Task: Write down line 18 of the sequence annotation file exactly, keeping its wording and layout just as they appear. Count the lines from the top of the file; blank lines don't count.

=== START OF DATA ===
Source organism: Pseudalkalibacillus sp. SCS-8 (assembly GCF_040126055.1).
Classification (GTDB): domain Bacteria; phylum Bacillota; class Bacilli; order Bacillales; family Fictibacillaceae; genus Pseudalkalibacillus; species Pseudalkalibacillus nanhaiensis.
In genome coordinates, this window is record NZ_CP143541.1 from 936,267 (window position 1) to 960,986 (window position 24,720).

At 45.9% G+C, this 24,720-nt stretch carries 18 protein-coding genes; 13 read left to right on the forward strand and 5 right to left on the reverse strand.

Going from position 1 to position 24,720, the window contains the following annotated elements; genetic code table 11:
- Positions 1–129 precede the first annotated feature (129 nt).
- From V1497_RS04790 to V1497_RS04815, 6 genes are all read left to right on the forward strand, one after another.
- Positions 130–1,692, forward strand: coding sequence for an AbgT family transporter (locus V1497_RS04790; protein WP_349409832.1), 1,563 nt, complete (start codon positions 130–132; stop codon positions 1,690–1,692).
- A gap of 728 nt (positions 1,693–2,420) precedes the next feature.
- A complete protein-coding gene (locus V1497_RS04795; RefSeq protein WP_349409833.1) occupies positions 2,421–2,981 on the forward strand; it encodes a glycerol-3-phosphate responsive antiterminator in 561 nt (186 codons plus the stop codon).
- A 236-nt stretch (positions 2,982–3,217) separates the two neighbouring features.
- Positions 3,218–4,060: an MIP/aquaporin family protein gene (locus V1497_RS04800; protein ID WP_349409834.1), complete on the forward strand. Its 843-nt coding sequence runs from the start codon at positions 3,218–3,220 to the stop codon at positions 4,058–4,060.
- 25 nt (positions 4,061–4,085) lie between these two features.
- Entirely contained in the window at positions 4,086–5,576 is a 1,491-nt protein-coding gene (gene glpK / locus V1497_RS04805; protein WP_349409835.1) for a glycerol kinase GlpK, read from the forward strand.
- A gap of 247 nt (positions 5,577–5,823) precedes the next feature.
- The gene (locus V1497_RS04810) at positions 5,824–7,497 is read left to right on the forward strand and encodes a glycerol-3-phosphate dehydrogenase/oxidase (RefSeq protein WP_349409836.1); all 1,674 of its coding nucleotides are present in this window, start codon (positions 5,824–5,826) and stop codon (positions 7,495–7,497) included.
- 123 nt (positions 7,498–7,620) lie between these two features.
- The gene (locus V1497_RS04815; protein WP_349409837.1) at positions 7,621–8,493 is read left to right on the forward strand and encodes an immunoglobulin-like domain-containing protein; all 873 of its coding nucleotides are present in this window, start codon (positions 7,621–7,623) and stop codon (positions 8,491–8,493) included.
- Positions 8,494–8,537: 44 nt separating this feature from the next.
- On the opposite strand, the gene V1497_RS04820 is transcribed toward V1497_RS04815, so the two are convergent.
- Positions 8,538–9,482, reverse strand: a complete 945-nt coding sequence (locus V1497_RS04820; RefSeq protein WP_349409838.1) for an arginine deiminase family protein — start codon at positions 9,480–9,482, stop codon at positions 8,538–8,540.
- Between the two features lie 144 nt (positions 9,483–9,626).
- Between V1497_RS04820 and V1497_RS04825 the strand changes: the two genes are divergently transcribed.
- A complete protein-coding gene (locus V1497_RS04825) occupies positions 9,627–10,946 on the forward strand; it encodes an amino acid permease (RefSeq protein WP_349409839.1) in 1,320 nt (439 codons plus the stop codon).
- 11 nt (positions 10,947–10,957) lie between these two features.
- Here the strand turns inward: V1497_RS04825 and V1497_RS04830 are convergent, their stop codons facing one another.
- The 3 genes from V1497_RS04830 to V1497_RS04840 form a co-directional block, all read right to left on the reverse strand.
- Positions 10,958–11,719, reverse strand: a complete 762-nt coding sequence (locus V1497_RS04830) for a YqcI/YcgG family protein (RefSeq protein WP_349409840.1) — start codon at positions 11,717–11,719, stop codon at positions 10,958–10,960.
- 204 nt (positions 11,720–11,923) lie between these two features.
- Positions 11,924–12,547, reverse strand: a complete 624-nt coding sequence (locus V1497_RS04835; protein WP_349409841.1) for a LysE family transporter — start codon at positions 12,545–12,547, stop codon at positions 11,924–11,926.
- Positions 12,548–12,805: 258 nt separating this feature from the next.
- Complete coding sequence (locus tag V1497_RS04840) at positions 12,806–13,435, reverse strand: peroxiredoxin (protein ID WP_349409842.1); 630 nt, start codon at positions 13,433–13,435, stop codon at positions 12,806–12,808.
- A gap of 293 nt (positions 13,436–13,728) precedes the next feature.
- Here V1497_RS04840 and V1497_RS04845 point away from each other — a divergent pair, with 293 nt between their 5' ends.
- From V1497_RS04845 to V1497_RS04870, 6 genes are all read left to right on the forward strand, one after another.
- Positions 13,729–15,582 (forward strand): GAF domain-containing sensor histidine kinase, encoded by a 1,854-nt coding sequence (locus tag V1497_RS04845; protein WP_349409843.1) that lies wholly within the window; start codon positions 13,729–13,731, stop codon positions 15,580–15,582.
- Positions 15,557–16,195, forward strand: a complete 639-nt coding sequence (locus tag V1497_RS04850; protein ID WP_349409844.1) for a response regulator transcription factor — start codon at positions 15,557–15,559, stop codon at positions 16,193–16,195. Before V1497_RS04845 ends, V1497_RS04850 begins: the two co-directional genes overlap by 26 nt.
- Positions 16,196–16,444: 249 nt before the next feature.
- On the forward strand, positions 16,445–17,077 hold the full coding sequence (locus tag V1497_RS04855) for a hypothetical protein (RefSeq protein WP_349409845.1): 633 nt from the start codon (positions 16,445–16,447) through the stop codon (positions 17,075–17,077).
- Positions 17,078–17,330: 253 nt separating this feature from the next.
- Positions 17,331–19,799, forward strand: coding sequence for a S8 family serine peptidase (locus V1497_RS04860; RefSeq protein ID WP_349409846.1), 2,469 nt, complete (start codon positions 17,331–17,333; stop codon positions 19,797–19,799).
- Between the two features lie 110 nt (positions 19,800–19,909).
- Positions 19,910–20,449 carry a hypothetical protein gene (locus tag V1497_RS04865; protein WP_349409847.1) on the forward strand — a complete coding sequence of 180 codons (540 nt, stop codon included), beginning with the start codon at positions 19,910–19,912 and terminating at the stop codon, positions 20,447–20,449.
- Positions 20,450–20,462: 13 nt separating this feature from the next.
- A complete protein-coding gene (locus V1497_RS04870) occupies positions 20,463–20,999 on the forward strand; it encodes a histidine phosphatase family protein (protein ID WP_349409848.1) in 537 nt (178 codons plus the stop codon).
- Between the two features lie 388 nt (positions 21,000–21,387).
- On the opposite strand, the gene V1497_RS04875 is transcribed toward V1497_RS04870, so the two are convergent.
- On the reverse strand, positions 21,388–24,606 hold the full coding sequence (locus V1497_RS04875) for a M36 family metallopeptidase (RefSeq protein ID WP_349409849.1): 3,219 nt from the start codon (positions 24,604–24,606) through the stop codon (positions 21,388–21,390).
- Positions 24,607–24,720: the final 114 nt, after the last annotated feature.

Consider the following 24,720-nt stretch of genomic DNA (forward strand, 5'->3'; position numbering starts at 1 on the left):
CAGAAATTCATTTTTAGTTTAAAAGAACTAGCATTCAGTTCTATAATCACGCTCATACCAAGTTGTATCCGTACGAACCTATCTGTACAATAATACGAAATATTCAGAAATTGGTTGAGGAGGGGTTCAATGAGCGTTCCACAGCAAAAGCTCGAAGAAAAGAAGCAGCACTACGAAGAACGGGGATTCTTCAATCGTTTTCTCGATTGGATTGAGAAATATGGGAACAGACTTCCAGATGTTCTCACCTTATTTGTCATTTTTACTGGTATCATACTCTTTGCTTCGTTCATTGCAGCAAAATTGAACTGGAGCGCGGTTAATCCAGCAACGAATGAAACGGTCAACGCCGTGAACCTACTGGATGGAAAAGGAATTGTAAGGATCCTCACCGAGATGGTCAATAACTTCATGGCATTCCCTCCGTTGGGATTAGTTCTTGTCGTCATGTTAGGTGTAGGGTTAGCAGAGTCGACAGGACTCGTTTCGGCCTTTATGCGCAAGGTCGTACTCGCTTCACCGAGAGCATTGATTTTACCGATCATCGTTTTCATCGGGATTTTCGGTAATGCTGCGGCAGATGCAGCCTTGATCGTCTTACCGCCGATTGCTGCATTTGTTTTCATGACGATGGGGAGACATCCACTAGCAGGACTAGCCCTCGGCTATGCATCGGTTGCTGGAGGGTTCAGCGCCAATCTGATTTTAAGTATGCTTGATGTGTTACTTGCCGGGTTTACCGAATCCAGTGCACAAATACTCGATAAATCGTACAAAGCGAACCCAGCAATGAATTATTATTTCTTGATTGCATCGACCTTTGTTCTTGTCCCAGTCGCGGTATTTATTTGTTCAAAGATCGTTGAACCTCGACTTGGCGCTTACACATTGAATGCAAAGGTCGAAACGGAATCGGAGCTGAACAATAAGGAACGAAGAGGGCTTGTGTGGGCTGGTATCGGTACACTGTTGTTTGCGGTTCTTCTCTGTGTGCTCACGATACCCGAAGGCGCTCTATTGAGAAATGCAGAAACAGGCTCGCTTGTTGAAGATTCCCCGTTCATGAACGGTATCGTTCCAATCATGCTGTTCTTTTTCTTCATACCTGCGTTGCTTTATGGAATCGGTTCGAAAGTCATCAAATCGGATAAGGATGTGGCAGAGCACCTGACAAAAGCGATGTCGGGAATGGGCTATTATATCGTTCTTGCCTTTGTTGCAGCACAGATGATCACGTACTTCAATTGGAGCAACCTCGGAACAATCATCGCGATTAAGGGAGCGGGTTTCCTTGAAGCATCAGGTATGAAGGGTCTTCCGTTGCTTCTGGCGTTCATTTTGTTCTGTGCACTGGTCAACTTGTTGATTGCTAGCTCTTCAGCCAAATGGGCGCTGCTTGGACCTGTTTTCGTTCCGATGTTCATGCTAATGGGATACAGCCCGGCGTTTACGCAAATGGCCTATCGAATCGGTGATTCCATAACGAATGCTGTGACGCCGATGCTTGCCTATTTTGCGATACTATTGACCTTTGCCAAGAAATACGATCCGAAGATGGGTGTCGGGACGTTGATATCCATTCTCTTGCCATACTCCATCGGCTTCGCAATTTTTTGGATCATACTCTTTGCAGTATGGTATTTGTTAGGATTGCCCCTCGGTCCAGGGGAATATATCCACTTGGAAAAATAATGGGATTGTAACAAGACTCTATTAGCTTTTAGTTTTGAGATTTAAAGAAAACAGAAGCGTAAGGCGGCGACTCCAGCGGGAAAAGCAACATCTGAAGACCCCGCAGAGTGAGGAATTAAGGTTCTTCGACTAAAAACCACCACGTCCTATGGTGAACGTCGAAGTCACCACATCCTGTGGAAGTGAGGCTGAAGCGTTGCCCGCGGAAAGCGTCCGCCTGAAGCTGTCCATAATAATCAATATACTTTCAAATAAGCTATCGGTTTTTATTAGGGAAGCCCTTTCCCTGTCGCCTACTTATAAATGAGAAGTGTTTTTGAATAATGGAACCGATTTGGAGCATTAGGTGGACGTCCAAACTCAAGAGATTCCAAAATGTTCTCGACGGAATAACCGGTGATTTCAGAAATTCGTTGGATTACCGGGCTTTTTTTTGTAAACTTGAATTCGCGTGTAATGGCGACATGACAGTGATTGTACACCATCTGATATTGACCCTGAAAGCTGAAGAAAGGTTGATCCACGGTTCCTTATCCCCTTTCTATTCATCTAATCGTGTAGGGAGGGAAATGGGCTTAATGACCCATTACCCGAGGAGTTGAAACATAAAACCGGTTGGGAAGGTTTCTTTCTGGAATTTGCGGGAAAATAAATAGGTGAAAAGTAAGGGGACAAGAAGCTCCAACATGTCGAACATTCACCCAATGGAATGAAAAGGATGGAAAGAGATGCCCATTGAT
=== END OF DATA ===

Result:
- The gene (locus V1497_RS04815; protein WP_349409837.1) at positions 7,621–8,493 is read left to right on the forward strand and encodes an immunoglobulin-like domain-containing protein; all 873 of its coding nucleotides are present in this window, start codon (positions 7,621–7,623) and stop codon (positions 8,491–8,493) included.